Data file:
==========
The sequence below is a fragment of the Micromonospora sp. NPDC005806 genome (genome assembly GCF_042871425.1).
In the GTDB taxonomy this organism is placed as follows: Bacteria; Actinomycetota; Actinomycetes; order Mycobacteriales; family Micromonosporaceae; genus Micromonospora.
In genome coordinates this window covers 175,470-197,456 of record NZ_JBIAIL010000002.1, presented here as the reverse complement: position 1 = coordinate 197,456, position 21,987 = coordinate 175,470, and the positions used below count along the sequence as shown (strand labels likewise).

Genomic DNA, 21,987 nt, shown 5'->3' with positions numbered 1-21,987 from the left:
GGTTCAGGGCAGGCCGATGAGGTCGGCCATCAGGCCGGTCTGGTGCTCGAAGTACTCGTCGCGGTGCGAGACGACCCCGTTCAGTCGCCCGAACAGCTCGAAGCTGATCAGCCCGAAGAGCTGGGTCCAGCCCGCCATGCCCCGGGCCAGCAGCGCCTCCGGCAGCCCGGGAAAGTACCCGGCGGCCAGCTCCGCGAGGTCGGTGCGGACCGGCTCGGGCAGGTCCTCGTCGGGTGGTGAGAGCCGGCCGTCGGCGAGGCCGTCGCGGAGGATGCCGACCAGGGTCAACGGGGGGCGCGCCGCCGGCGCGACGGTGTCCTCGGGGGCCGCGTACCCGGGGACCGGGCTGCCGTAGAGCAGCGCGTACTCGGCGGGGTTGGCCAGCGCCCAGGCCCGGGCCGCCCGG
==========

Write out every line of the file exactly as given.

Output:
The sequence below is a fragment of the Micromonospora sp. NPDC005806 genome (genome assembly GCF_042871425.1).
In the GTDB taxonomy this organism is placed as follows: Bacteria; Actinomycetota; Actinomycetes; order Mycobacteriales; family Micromonosporaceae; genus Micromonospora.
In genome coordinates this window covers 175,470-197,456 of record NZ_JBIAIL010000002.1, presented here as the reverse complement: position 1 = coordinate 197,456, position 21,987 = coordinate 175,470, and the positions used below count along the sequence as shown (strand labels likewise).

Genomic DNA, 21,987 nt, shown 5'->3' with positions numbered 1-21,987 from the left:
GGTTCAGGGCAGGCCGATGAGGTCGGCCATCAGGCCGGTCTGGTGCTCGAAGTACTCGTCGCGGTGCGAGACGACCCCGTTCAGTCGCCCGAACAGCTCGAAGCTGATCAGCCCGAAGAGCTGGGTCCAGCCCGCCATGCCCCGGGCCAGCAGCGCCTCCGGCAGCCCGGGAAAGTACCCGGCGGCCAGCTCCGCGAGGTCGGTGCGGACCGGCTCGGGCAGGTCCTCGTCGGGTGGTGAGAGCCGGCCGTCGGCGAGGCCGTCGCGGAGGATGCCGACCAGGGTCAACGGGGGGCGCGCCGCCGGCGCGACGGTGTCCTCGGGGGCCGCGTACCCGGGGACCGGGCTGCCGTAGAGCAGCGCGTACTCGGCGGGGTTGGCCAGCGCCCAGGCCCGGGCCGCCCGG